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The fall of the fifth strongest Arab army

The arrival of Minister of Defence, Major General Mahmoud Al-Subaihi, to Aden earlier this week represents a glimmer of hope and the possibility of being able to bring together the Yemeni army, which has become a victim of the fall of the Yemeni capital Sanaa into the hands of the Houthis on 21 September 2014. Perhaps the most significant event to come out of this was the decision of the Yemeni President Abd Rabbuh Mansour Hadi to move from his home in the capital to the country's economic capital, which was a decision made in large part with the members of the Gulf Cooperation Council (GCC) as part of a greater effort to isolate the Houthi movement.

Ever since the army began to fall apart, many people asked themselves the following questions: How is it possible that an army that has spent billions of dollars giving food to the poor was defeated by a small militant group such as the Houthis? How could this confrontation be the straw that broke the camel's back after this army went through a series of wars from 2004 to 2010?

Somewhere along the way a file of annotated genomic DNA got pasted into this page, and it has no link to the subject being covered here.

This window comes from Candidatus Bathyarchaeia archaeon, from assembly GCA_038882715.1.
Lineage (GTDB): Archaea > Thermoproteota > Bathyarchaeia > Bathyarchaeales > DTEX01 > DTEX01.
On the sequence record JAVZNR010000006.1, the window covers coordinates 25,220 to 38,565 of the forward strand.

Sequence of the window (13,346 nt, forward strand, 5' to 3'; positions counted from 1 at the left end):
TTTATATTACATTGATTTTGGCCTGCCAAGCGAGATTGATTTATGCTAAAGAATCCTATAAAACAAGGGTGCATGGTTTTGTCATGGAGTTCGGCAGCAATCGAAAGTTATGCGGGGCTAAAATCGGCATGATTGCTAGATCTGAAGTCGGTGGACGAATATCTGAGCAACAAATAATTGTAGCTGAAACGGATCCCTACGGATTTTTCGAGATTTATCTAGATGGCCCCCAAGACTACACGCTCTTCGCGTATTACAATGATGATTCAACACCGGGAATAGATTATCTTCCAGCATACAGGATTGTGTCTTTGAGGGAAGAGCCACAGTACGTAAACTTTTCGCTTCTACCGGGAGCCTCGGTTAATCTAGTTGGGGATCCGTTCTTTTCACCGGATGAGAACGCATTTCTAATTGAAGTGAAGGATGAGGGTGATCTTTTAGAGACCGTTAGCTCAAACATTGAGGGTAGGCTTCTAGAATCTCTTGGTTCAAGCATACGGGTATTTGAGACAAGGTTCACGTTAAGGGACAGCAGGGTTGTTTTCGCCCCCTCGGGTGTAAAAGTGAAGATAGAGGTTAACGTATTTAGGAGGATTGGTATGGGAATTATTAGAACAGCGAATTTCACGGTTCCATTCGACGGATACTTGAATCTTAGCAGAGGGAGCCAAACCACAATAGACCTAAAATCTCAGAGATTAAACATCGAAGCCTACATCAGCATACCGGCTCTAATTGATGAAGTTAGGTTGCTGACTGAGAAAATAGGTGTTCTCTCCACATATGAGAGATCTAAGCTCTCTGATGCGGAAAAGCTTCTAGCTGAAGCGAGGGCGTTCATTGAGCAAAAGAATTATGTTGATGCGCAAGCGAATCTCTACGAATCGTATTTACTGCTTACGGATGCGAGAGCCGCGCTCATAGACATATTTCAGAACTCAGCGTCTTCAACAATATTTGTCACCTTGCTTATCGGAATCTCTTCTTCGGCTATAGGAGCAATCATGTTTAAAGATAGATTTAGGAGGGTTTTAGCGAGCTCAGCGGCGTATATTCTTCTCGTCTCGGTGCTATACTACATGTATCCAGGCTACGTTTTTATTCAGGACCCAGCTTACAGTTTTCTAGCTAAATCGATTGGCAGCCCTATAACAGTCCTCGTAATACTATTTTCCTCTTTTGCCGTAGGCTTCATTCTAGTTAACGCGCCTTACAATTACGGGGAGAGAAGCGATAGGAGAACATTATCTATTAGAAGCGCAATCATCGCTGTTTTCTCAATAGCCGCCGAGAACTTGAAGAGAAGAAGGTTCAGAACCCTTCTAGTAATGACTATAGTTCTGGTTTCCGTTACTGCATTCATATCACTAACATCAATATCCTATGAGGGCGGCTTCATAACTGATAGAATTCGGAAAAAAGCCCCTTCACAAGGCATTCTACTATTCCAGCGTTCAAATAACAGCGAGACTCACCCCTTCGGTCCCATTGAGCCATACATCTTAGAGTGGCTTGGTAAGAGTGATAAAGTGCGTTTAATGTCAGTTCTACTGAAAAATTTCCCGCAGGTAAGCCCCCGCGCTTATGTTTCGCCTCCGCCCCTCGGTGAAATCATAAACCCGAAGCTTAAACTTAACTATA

How can the Yemeni army be defeated in this shameful way after it was ranked as the fifth strongest Arab army in 2013? What roles do President Hadi and former Defence Minister Mohammad Nasser Ahmed have to play in breaking the Yemeni army apart? Is it possible that we may be able to see a strong army form in the future? Or will more militias be formed to create an even more catastrophic scene? What will the military situation look like if the Houthis continue their catastrophic march towards the southern and eastern parts of the country? In the event the Yemeni government is able to convince the Houthis to stop making unilateral decisions and work towards national dialogue… what then must be done to ensure the protection of the state's sovereignty?

One could have claimed that the unification of Yemen in the 1990s would have been a good historical marker for national progress and the integration of the army if this decision was made based on nationalistic principles; however this was not the case. A sense of chaos later ensued instead of a potential reconciliation and the world witnessed a bloody war in 1994, a war from which the country has yet to heal. Yet, two golden opportunities came as a result of this war, which would have allowed for the development of a solid army based on secure scientific methods. The first opportunity was squandered by ousted President Ali Abdullah Saleh who used every opportunity possible to bring more and more corruption to the country and advance his own agenda. Saleh always put his own personal interests above his national responsibilities and ruling the people.